Everywhere I go someone is always telling me that ‘Johnson’s donated the materials’ or ‘Johnson’s gave this to us at cost’ and these projects are all about building community infrastructure; something for one of the schools, or sponsoring a sports team or materials for structures needed for looking after the local wildlife. Where does that stem from, this constant reinvesting back into the community?

Joan: Simple community mindedness.
Anne: With the Maria Regina statue you mentioned, at the school, all our kids have gone there or went there and all of Robert’s kids have gone there.
Robert: In most cases, the sporting side, there are so many grandkids; they’ve all played in these different clubs.
Anne: Our kids are still in the area and the kids are still playing with the football clubs and we’re still going, through our grandchildren, at the Catholic School and Avalon Public school.

‘LIFETIME ACHIEVEMENT’ AWARD to JOHN and BOB JOHNSON -  This award is the first of it’s kind issued to a member of the Avalon Bulldogs Junior Rugby League Club and it goes to two ‘gentlemen’ who have been associated with our club for over 40 years as sponsors and parents. Information and Photo courtesy Brian Friend. John and Bob with Patricia Giles and Mark Ferguson (Pittwater Council) and Dick Harris and Paul Collins (Bulldog Life Members).

To Robert; but if I was to get a list off you of how many things have been given over how many years…

John: oh goodness!

That’s what I mean…there has been a lot, over many years, and there still is. I don’t get through a fortnight without somebody telling me about some new contribution you have made. Ok; what was the first thing you gave back to the community?

Anne: I’d say it would have been through the church…
Bob and John: Yes.

Robert: Dad and Bob were both foundation members of the Lions Club, they were both Voluntary members of the Fire Brigade in Avalon, they were both heavily involved with St Vincent De Paul when they were younger as well so there is a lot …there was that idea of giving back to the community through those sorts of things from very early on.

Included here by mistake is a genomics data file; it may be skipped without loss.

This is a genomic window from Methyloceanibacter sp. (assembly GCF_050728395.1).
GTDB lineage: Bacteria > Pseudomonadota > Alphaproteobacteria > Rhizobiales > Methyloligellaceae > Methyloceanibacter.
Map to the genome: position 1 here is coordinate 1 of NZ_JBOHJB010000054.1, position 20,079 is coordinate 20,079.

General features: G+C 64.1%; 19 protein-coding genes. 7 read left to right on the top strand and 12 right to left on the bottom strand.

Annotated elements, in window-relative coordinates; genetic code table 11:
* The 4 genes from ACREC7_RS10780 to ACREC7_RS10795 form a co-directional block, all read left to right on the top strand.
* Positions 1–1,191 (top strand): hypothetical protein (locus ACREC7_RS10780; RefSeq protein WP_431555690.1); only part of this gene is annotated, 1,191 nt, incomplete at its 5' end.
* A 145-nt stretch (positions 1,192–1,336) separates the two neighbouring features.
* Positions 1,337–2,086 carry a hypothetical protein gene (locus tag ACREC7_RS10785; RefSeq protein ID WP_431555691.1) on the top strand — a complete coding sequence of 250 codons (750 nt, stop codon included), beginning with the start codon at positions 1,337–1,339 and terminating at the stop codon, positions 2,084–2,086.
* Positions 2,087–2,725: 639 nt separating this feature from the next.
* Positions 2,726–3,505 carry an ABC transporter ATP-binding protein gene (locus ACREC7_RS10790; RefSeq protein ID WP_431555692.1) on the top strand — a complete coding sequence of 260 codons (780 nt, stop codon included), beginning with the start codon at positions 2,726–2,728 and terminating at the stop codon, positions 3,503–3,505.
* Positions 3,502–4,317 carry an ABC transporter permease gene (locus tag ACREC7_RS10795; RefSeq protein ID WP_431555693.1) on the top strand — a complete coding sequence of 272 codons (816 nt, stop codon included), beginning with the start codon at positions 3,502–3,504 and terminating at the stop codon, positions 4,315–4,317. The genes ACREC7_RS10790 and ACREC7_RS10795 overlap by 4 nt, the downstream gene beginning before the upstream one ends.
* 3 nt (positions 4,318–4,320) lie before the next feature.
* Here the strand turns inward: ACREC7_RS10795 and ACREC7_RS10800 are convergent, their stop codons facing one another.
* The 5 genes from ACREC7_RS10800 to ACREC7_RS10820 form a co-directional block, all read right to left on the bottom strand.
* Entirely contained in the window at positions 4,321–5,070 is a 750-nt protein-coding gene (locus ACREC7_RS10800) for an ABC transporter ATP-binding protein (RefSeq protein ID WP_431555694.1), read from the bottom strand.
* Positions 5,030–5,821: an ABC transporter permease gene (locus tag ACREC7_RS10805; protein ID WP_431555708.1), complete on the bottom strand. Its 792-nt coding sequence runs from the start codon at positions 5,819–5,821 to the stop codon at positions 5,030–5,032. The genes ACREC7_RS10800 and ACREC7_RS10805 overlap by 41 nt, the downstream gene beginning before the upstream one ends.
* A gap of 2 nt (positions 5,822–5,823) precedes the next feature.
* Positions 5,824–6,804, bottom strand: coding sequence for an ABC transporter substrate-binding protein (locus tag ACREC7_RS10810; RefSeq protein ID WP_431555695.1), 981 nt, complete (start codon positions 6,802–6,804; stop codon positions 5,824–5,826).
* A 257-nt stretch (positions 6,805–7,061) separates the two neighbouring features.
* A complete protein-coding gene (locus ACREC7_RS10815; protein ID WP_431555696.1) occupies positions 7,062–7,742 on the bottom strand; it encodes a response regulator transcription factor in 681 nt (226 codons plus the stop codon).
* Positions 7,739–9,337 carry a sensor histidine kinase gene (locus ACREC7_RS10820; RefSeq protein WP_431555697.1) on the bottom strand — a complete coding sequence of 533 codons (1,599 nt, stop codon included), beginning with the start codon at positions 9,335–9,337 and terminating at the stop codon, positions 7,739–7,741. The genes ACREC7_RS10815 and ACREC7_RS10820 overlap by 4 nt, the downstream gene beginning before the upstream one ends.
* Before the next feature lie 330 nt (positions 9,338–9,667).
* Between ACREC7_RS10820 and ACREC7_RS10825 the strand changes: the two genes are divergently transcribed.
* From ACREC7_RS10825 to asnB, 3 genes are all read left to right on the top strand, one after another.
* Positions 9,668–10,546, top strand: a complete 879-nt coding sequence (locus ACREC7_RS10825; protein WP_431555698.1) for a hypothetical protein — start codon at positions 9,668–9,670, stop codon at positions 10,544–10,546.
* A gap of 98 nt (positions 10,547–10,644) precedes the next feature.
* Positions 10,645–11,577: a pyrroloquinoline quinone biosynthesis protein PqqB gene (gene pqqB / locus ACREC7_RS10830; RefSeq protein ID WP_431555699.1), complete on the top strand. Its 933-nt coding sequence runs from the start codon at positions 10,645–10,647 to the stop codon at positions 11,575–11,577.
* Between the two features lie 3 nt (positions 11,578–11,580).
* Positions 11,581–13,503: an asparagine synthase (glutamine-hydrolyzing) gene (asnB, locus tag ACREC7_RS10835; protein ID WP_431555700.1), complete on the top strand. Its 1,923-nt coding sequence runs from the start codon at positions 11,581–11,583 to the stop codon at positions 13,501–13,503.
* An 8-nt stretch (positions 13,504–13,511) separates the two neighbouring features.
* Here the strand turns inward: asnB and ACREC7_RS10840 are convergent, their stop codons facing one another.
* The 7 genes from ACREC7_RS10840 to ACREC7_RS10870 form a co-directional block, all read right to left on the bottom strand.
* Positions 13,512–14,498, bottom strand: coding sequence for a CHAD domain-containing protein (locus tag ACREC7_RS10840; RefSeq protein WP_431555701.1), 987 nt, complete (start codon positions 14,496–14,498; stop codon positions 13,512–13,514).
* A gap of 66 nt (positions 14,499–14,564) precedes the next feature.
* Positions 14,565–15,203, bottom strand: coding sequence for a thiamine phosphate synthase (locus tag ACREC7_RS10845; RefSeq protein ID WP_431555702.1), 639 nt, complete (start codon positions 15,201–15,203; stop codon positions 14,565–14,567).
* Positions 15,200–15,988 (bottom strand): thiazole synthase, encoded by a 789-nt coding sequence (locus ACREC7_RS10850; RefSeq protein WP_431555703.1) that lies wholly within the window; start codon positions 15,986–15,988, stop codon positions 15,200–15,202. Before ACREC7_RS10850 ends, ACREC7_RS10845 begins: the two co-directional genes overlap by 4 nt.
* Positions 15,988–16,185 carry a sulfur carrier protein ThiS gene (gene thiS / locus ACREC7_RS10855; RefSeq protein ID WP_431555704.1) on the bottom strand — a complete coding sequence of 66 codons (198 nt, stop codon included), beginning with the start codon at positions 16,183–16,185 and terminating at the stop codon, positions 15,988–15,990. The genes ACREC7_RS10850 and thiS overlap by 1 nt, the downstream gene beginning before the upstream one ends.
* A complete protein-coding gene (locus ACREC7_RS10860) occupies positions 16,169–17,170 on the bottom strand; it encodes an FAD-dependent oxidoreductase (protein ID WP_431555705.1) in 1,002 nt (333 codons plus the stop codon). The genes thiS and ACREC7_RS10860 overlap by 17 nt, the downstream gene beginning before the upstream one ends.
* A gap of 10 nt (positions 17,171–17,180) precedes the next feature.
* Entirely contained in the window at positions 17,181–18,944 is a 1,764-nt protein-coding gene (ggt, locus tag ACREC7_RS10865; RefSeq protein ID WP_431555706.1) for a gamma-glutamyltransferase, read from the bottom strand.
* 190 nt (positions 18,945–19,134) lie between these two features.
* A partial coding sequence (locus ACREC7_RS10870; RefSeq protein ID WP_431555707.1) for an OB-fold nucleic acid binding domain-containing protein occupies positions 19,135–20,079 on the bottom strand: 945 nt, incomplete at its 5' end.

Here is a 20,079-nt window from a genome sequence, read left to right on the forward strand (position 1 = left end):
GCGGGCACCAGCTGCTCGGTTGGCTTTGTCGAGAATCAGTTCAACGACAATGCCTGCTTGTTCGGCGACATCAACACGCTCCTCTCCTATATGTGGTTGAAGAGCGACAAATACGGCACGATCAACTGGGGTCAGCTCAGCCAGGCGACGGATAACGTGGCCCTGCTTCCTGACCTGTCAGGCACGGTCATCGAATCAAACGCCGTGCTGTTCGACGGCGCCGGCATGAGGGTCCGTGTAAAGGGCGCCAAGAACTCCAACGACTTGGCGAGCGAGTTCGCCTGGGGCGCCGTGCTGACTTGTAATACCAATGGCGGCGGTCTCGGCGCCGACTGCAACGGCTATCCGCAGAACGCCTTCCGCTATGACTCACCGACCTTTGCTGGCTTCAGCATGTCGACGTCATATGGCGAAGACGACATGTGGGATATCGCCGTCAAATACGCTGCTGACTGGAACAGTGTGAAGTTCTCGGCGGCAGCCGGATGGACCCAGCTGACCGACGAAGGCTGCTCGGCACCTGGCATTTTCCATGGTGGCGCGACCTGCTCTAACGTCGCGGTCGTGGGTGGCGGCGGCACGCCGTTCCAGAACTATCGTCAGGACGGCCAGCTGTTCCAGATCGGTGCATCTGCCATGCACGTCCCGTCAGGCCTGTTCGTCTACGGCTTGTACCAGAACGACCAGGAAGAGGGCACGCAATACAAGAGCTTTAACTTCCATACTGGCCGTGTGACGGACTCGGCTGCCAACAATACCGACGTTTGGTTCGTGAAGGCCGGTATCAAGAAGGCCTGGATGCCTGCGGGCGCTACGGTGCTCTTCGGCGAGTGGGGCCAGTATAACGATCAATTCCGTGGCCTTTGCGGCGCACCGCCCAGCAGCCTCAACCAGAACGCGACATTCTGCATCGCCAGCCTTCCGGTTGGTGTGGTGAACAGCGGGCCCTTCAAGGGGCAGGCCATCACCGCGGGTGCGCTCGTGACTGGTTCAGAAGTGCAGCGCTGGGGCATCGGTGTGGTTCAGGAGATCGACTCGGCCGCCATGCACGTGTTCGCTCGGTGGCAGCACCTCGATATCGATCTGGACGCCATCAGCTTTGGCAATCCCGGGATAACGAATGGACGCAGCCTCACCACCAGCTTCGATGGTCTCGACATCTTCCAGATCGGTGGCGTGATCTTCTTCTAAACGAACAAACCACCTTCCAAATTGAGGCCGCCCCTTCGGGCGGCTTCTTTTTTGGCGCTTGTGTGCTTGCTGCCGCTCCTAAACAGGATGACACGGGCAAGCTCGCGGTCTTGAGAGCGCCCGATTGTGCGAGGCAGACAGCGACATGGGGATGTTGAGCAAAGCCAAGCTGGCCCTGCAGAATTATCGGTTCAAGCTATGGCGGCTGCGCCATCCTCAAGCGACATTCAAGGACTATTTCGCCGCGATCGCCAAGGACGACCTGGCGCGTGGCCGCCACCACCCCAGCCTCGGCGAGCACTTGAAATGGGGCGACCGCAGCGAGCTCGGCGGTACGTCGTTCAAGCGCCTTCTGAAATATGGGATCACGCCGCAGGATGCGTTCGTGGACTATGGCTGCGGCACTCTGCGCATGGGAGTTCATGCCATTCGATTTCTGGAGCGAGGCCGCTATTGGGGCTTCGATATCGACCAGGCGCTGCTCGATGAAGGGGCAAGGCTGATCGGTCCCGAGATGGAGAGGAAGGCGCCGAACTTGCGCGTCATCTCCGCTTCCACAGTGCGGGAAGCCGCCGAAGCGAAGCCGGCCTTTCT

So it was part of your upbringing?

Bob and John: Yes.

Robert: In fact, with the Fire Brigade, in its early days and because it was mostly a Volunteer Station, we actually had the bells in our store. They came back through the shop and then into the firemen’s houses, so if someone had to call the fire brigade it would often be switched through to the shop first. The station did have a resident fire captain, Fred Andres, but he worked in town during the day.

Did you play with the fire bells as a little boy?

Robert: We did; there was the odd occasion where we actually accidentally set off false alarms for fires.
Anne: We still have one of the helmets; the old brass helmets. John’s is still here.

What was the best thing about running your own businesses?

Bob: I think it was that knowing that any profit that you made was yours and that you could invest that, as we did, and have projects all along the way.